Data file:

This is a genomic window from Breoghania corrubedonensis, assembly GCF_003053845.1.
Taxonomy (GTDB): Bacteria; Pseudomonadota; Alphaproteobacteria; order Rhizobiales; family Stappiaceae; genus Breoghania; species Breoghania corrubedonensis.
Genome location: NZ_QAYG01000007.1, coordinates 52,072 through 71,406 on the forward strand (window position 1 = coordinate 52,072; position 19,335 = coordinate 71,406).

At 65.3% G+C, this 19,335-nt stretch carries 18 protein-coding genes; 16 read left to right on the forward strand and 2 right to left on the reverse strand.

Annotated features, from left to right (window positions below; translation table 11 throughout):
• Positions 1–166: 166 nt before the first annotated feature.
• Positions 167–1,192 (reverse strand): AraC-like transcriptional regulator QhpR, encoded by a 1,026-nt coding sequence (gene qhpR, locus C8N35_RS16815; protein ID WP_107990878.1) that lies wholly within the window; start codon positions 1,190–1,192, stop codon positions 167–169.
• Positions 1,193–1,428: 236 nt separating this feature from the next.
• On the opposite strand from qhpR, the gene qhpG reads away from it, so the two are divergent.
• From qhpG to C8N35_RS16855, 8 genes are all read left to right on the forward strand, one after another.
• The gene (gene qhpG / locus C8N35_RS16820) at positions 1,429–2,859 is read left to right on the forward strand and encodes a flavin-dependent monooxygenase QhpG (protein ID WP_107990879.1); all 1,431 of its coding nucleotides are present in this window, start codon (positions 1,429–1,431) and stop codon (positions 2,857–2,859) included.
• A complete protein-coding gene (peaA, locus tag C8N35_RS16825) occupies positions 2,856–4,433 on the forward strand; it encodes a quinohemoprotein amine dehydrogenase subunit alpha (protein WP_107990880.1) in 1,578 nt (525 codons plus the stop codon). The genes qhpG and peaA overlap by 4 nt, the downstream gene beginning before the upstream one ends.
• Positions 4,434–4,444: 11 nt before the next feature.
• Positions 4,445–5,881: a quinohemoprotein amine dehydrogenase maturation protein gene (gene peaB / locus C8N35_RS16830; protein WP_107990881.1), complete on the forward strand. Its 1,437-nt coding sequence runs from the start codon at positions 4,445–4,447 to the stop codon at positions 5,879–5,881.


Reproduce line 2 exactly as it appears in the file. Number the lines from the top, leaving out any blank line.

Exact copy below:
Taxonomy (GTDB): Bacteria; Pseudomonadota; Alphaproteobacteria; order Rhizobiales; family Stappiaceae; genus Breoghania; species Breoghania corrubedonensis.